Watching over the Amazon forest by remote sensing
Areas deforested in Brazil increased from 152 000 km_ in 1976 to 517 000 km_ in 1996. That figure is the equivalent of the surface area of France. Deforestation is a complex process and involves a host of changing and widely differing situations. The factors behind it are many and varied. They include rising demand for agricultural land, international trade needs for timber and political decisions regarding strategic planning and development.
Researchers of the IRD Space Unit conducted an investigation from January 2000 to December 2002, on deforestation in the Amazon Basin. Their overall procedure is based on the use of remote-sensing data obtained from satellites and aircraft. The approach adopted, termed “descending hierarchical”, often used by geographers, was first applied in French Guiana. It consists in analysing the Amazonian forest cover making the most of a full range of remote-sensing tools which provide means of taking into account the different scales involved. These scales are: the regional scale, studied using satellite images of NOAA-AVHRR and Spot 4 VEGETATION sensors which give coverage of terrains of surface area of 2000 km_; the sub-regional scale, with Landsat and Spot images which provide more detailed data on areas of 185 and 60 km_ respectively; local scale (a few tens of kilometres square observed using aerial photography). Together these tools enabled the researchers were therefore able to demonstrate the size diversity of cleared plots in the Amazon forest, from extensive areas of deforestation like the pioneer fronts of Brazil to the small 1-ha plots epitomized by brushwood plots in French Guiana.
In parallel, the team processed a mass of field measurements and socio-economic data, for French Guiana in particular, in order to calibrate the available aerial or satellite observations, interpret them and place them in the prevailing context. Such socio-economic data take particular account of the land-ownership situation and strategic planning and redevelopment problems. The untimbered areas in Guiana correspond to spontaneous land-take for agriculture often liable to change rapidly and shift geographically, whereas the pioneer fronts in Brazil mark rather government intentions to enhance agricultural potential, expressed as a plan which indeed prompts the clearances and permanent occupation for pastoral purposes.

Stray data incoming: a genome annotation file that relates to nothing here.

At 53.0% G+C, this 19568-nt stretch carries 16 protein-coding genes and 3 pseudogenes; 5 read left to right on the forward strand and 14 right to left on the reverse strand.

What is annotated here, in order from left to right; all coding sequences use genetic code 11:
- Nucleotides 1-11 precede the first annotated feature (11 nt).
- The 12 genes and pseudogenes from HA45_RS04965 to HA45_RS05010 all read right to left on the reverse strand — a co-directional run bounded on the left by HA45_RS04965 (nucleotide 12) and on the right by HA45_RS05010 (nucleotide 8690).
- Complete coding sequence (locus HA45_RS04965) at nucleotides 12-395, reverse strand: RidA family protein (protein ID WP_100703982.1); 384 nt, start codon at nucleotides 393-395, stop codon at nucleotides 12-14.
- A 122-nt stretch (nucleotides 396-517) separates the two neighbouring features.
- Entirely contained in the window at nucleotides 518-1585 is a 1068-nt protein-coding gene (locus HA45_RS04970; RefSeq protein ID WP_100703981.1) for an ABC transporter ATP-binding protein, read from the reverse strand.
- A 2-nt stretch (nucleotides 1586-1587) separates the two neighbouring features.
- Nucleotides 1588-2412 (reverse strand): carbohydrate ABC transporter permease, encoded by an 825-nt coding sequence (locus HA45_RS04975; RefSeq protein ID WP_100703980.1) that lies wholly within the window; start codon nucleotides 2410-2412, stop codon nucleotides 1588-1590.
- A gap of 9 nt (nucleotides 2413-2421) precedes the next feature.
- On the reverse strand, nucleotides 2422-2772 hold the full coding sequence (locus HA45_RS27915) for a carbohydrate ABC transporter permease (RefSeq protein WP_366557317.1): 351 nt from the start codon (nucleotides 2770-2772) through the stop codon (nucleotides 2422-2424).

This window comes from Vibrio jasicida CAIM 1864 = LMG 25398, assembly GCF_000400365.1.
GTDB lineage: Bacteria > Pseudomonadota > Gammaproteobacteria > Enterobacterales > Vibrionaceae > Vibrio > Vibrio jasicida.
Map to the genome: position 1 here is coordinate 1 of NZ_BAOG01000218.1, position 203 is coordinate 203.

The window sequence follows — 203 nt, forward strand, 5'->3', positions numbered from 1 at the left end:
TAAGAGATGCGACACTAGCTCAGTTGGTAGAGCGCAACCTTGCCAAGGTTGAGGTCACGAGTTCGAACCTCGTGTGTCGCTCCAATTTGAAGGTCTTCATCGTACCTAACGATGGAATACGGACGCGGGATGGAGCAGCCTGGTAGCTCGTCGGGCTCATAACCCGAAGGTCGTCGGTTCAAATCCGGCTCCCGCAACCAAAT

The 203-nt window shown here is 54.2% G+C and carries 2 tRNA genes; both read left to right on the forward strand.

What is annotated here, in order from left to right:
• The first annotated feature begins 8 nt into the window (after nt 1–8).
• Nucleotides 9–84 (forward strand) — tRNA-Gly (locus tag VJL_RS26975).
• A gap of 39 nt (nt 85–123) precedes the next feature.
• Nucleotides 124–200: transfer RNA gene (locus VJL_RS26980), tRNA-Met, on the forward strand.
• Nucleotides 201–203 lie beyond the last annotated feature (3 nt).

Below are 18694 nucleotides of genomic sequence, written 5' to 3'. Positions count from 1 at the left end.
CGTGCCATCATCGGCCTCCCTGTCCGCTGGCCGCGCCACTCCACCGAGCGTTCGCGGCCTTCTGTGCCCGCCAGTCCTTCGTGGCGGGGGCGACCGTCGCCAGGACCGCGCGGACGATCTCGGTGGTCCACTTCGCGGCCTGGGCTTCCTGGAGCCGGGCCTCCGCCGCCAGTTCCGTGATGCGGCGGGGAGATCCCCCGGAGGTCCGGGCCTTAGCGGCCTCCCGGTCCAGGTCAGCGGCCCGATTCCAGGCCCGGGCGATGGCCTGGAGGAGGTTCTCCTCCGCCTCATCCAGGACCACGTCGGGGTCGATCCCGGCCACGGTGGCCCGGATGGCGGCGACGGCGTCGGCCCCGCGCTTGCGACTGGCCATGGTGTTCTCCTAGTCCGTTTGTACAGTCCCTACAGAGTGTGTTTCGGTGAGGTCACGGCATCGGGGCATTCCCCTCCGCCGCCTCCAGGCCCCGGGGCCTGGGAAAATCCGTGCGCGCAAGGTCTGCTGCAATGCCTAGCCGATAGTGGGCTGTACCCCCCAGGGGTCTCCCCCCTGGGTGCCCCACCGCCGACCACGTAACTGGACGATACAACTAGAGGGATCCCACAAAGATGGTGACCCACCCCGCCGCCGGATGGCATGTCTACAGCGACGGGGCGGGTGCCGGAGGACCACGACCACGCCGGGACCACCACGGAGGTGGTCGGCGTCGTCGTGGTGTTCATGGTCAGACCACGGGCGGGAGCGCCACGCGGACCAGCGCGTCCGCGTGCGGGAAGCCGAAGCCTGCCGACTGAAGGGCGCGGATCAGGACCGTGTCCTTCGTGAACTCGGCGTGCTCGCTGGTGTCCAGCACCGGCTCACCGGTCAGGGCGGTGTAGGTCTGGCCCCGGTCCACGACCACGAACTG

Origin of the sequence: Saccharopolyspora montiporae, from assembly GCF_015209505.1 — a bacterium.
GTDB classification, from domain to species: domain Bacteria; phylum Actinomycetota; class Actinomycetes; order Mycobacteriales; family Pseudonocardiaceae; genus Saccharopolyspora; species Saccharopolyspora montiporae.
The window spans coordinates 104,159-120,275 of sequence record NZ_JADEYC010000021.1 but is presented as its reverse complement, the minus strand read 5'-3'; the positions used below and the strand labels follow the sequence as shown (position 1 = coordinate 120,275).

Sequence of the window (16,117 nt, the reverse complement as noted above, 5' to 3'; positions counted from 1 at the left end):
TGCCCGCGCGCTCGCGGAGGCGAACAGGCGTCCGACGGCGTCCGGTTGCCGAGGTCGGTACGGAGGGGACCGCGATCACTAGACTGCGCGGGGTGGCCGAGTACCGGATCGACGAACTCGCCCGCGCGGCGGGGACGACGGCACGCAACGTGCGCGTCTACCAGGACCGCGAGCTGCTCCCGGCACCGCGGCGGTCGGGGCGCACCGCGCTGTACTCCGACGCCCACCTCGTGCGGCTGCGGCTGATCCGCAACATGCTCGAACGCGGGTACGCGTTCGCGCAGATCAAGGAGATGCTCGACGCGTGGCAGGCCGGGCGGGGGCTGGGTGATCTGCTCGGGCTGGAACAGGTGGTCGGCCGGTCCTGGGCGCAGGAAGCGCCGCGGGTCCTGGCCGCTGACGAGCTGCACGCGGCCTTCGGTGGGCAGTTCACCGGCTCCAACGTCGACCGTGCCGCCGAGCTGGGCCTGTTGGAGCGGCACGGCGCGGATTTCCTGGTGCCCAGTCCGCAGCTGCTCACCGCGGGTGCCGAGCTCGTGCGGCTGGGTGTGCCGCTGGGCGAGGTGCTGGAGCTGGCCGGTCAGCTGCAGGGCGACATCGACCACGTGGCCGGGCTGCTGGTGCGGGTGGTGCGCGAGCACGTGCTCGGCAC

Examination of images recorded at different dates has allowed an assessment of the relative proportions of spontaneously cleared areas and the pioneer fronts driving the processes of deforestation attributable to small-scale clearances advanced at a rate of 0.2% per year in the Saint-Georges de l’Oyapock region between 1958 and 1988. Superposing aerial photographs taken at 40-year intervals shows ephemeral deforestation in certain places, and that fallowing had led to forest recolonization in some previously-cleared plots. However, the expansion of pioneer fronts in Brazil advanced at a rate of 1.2% per year between 1988 and 1998 on the site studied in the State of Paca (3), this time without apparent reforestation processes, the clearances appearing to be permanent.
Surveillance of the Amazon forest environment is therefore made possible by combined comparative analysis of images obtained using several different data acquisition systems (Landsat, Spot, radar, aerial photographs) and recorded at different dates. Because it takes into account the different spatial scales of deforestation in Amazonia, this remote-sensing approach is especially suitable for monitoring changes in the forest situation and the impact of human activity on this environment. Clearance for agriculture, spontaneous marginal urbanization, ORPAIILAGE and illegal forestry can be watched. The approach consequently promises to be valuable as an instrument for land-use assessment in French Guiana and could be an additional aid to forest management in the Amazon for regional cooperation schemes.
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